Tuned In

Clinton and Obama 2: The Sequels

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Over the weekend, there were two new volleys in the surrogate-video war betwen Hillary Clinton and Barack Obama: respectively, a new SNL cold-open skit making Hillary out as the victim of the media, and another celebrity-packed music video dedicateed to Obama from the Black Eyed Peas’ will.i.am. As is so often the case with sequels, both videos suggest that the two surrogates would have been better off quitting while they were ahead.

Here’s the SNL debate skit:

And Hillary’s “response”:

The skit was funny enough, but in more or less exactly the way the first one was, and not as much. That’s the comedic reason SNL should have done something different–though you can’t blame them for grabbing the buzz-driving political relevance–but that’s only one reason why the skit didn’t work so well for Hillary.

As I just wrote in my column, one of the essential reasons that surrogate videos work for candidates is that they’re surrogate videos. They can make arguments that for various reasons a campaign would never put in the candidates’ own mouth. (“Bitches get stuff done” is a real, legitimate if comical argument, but Hillary could never make it.) That’s why the first debate skit, which cleverly made the argument that media was being unevenly harsh on Hillary, worked so well, and that’s also why it fell so flat when Hillary quoted it in the debate. When a third party like SNL is moved to say the press is picking on you, it seems credible; when you do it yourself—in an elliptical reference to a skit that viewers may or may not even have seen–it suddenly seems like excuse-making.

Likewise, having Hillary herself appear on SNL to meet Amy Poehler and say that the skit was not an endorsement made it seem that much more like, well, an endorsement (and a repetitive one at that). That is, putting the candidate too close to the sketch, after she just referenced one in a crucial debate, made SNL seem more like an explicit arm of the Clinton campaign, which really doesn’t serve either Hillary or SNL well. The skit itself at least made an effort at trying to poke fun at Hillary too–but when your stock in trade is independent satire, you don’t want your subjects to look too happy with being satirized.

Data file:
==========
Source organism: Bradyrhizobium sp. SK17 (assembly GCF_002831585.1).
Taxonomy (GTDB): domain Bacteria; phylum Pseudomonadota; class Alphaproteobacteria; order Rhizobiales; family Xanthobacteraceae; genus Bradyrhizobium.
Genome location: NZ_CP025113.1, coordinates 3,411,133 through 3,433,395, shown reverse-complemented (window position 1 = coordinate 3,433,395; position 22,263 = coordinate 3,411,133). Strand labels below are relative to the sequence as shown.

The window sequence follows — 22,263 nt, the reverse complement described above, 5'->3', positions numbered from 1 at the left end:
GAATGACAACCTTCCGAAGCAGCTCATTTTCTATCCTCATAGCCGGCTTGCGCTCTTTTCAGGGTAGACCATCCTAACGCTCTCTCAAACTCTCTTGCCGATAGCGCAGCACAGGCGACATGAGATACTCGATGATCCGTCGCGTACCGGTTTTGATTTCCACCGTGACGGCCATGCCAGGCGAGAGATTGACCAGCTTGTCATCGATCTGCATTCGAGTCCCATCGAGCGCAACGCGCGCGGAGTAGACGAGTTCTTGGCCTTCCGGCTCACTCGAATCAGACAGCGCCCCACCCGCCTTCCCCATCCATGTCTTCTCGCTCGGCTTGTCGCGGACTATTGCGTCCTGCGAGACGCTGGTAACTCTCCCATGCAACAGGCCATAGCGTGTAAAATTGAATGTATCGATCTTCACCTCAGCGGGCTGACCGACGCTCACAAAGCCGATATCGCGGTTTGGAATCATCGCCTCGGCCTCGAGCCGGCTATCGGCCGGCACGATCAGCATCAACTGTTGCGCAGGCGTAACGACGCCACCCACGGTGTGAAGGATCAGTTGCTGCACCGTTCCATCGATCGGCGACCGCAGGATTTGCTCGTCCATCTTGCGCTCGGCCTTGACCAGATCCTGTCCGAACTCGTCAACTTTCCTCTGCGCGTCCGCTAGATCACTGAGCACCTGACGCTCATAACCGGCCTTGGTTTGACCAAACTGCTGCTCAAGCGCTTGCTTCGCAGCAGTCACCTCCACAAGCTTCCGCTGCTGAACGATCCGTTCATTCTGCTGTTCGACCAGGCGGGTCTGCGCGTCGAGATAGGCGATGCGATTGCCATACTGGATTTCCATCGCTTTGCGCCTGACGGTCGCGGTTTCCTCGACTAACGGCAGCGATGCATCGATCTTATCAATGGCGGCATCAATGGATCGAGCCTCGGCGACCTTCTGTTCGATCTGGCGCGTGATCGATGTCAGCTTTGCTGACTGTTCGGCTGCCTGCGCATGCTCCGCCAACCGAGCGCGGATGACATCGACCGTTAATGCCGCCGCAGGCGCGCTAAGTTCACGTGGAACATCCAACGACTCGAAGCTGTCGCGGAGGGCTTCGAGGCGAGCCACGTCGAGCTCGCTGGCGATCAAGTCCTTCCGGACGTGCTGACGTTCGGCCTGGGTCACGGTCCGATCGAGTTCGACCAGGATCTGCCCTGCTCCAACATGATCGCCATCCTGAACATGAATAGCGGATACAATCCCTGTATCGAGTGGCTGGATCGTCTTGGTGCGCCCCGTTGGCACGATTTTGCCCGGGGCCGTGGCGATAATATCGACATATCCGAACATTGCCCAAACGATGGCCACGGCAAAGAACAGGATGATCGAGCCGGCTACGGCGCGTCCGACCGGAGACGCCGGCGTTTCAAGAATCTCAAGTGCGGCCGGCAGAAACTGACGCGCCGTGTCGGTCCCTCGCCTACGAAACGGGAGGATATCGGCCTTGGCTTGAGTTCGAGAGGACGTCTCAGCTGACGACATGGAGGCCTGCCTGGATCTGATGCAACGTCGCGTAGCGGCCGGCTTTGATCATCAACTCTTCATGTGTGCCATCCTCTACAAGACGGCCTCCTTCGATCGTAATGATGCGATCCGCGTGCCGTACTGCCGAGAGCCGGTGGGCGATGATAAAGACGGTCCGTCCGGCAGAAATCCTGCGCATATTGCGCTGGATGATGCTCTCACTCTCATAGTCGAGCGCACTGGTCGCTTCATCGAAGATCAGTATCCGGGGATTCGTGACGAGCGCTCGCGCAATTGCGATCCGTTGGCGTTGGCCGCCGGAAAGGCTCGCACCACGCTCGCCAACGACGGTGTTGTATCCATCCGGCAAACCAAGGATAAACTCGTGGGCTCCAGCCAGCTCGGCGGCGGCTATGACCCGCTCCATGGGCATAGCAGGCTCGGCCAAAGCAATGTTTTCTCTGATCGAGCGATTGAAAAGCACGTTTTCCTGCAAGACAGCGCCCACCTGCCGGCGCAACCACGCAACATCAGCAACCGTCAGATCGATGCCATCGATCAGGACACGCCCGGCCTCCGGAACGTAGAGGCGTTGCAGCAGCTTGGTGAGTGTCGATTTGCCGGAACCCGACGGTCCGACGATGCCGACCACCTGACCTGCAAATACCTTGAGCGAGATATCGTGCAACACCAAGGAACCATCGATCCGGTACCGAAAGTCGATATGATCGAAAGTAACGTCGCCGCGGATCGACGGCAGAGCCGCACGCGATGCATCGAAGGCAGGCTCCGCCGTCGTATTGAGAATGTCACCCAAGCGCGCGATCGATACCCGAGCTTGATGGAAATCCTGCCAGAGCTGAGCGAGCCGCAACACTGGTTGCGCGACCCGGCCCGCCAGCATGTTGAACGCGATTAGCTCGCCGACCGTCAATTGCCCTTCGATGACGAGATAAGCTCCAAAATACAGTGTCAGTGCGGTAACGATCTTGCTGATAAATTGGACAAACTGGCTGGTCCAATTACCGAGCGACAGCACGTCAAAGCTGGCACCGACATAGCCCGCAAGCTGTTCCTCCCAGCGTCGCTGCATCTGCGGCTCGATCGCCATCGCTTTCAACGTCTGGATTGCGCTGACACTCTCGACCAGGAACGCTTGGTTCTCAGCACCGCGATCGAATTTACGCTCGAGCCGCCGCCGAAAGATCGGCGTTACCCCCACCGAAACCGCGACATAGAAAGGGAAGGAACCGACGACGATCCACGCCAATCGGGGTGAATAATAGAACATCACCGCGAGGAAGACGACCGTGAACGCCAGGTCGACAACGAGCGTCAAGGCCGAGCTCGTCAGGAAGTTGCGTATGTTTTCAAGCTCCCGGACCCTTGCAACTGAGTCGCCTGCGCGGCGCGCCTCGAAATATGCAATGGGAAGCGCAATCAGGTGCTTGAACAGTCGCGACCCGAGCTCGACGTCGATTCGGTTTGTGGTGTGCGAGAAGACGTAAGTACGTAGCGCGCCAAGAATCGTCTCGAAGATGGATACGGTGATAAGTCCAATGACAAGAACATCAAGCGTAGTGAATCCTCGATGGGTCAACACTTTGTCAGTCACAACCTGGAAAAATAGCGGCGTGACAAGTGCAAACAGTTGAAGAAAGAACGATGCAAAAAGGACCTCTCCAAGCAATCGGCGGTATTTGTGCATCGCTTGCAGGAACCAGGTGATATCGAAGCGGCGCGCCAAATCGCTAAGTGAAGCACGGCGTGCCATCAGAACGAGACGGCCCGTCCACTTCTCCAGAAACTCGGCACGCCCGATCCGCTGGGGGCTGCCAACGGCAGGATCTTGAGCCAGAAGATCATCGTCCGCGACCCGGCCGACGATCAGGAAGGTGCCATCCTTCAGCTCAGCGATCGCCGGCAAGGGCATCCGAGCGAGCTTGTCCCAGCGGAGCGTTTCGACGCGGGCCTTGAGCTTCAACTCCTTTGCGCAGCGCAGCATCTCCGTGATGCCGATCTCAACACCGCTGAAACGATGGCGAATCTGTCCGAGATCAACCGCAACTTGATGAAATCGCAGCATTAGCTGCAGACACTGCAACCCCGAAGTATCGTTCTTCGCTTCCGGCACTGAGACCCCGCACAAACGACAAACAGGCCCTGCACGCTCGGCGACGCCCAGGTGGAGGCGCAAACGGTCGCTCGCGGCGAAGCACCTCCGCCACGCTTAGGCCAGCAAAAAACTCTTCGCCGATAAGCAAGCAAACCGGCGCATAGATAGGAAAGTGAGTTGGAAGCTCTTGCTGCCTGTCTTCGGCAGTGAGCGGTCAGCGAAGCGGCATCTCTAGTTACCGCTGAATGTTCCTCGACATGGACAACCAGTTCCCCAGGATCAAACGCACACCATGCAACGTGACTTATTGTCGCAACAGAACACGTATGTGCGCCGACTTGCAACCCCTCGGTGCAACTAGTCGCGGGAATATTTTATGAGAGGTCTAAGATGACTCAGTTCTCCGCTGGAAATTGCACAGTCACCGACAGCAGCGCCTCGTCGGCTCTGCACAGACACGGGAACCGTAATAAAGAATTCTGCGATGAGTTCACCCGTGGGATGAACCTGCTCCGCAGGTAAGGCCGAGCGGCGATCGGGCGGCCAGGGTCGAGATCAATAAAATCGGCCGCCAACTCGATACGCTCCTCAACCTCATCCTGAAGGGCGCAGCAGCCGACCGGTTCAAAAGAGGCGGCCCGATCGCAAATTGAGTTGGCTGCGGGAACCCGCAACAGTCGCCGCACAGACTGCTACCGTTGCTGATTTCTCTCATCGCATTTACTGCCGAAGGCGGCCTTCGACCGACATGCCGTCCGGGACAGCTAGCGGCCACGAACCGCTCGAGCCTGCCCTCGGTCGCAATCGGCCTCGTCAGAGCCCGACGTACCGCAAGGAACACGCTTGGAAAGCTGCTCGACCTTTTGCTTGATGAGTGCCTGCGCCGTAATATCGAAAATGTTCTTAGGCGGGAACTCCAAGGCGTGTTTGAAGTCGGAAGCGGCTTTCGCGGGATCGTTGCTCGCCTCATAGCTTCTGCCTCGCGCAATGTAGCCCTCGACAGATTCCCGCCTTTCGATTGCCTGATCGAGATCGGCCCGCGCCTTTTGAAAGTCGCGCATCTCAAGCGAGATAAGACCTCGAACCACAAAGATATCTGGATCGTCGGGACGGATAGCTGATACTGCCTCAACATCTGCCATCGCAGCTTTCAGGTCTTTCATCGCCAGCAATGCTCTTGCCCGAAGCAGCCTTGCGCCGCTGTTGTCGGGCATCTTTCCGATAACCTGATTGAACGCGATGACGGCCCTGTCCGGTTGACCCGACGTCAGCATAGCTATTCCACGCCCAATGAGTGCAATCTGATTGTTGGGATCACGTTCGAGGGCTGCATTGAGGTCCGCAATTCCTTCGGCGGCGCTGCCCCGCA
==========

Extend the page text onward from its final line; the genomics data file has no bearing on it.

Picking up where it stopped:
Meanwhile, the follow-up to Yes We Can posted Friday:

This video, conversely, doesn’t work as well because of the words it takes out of the candidate’s mouth. Frankly, it’s probably not the sort of video anyone should attempt twice because it can so easily slip into self-parody. (I thought Yes We Can was tremendously powerful–probably so far the most significant artifact of campaign 2008, including the official ads–and yet I couldn’t help sometimes thinking, “Wow! Look at that new Gap ad!”) But Yes We Can worked because it took Obama’s own words from a speech, and set it to music and images that reinforced the speech. It was for Obama, but it was about us, in the sense that it emphasized the collective achievement of a movement.

We Are the Ones, on the other hand, fights against its own title. The idea of the phrase, an effective one so far for Obama, is that his campaign is about bottom-up change, not a personality-driven movement. But the repeated message of the video is: “O-bam-A! O-bam-A!” Sung, spoken and chanted incessantly. That works at a rally, at the culmination of a speech, but here, it takes an argument that the campaign is about us and makes it all about him. I’ve resisted writing about the meme out there that the Obama movement is somehow a “cult,” because it mostly seems like a pretty transparent effort to take essentials of political leadership–inspiration and dedication–and make them somehow sinister. That said, will.i.am manages to make Obama’s campaign seem pretty damn cult-y, which is the last thing it wants. (Nice touch getting Friday Night Lights’ Adrianne Palicki and Jesse Plemons, though. A message to the voters of the great state of Texas?)

In different ways, both examples show why surrogates are a double-edged sword. Actors, singers and comedians are entertainers, not politicians–which is both why they can be effective and why their well-intentioned work can politically backfire.